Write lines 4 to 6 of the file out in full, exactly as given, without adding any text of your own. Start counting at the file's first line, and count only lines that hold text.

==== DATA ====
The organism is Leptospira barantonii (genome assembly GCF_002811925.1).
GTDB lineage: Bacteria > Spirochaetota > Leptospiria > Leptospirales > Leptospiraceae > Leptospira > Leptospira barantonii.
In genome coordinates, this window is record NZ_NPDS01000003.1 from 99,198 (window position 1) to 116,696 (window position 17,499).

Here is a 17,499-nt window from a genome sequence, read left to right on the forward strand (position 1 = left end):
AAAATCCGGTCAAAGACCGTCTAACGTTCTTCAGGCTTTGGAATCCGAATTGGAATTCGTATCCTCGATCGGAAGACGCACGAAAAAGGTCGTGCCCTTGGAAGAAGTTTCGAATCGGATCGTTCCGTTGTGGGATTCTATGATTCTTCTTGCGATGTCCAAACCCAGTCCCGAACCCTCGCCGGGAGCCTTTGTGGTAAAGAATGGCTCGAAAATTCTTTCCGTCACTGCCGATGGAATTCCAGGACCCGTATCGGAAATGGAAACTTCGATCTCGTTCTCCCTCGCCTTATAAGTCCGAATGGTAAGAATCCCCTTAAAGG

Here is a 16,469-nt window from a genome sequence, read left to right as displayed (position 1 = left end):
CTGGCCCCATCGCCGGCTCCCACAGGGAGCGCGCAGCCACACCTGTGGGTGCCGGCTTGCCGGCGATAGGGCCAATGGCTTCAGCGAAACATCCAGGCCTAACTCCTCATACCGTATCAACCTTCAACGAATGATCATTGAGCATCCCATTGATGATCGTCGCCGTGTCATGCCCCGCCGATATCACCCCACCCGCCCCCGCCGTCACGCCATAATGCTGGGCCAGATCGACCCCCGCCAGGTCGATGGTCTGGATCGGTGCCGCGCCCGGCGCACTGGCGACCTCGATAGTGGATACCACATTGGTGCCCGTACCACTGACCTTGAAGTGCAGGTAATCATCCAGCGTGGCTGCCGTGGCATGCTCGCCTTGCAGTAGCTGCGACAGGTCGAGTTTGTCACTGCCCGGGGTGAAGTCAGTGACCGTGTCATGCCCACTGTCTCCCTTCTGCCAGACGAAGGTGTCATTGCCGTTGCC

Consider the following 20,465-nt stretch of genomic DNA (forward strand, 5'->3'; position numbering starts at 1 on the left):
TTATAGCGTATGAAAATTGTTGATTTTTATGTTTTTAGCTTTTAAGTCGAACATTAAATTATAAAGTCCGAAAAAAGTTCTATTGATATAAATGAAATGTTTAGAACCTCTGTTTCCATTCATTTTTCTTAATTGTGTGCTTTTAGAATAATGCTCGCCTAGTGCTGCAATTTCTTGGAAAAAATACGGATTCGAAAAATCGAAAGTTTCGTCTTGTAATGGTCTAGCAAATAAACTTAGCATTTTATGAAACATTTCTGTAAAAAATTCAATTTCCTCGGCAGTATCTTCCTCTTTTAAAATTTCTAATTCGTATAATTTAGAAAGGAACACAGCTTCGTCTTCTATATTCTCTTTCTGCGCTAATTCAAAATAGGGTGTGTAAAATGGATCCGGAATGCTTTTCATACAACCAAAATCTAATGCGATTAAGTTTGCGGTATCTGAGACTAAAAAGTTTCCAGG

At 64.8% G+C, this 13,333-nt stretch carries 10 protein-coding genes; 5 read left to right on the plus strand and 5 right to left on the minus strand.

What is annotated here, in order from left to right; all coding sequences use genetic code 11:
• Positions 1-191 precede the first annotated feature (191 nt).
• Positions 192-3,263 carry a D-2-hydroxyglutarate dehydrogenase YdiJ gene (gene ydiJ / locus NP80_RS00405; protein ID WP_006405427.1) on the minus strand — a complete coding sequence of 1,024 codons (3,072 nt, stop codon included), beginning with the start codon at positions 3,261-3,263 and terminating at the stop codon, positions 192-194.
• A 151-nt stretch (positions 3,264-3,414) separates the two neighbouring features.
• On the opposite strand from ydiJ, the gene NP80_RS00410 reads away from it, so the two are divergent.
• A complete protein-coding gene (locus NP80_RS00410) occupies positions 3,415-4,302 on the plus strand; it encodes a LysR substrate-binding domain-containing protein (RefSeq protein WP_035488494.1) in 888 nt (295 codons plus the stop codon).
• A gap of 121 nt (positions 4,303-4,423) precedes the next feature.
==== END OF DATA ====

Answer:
Here is a 17,499-nt window from a genome sequence, read left to right on the forward strand (position 1 = left end):
AAAATCCGGTCAAAGACCGTCTAACGTTCTTCAGGCTTTGGAATCCGAATTGGAATTCGTATCCTCGATCGGAAGACGCACGAAAAAGGTCGTGCCCTTGGAAGAAGTTTCGAATCGGATCGTTCCGTTGTGGGATTCTATGATTCTTCTTGCGATGTCCAAACCCAGTCCCGAACCCTCGCCGGGAGCCTTTGTGGTAAAGAATGGCTCGAAAATTCTTTCCGTCACTGCCGATGGAATTCCAGGACCCGTATCGGAAATGGAAACTTCGATCTCGTTCTCCCTCGCCTTATAAGTCCGAATGGTAAGAATCCCCTTAAAGG

Here is a 16,469-nt window from a genome sequence, read left to right as displayed (position 1 = left end):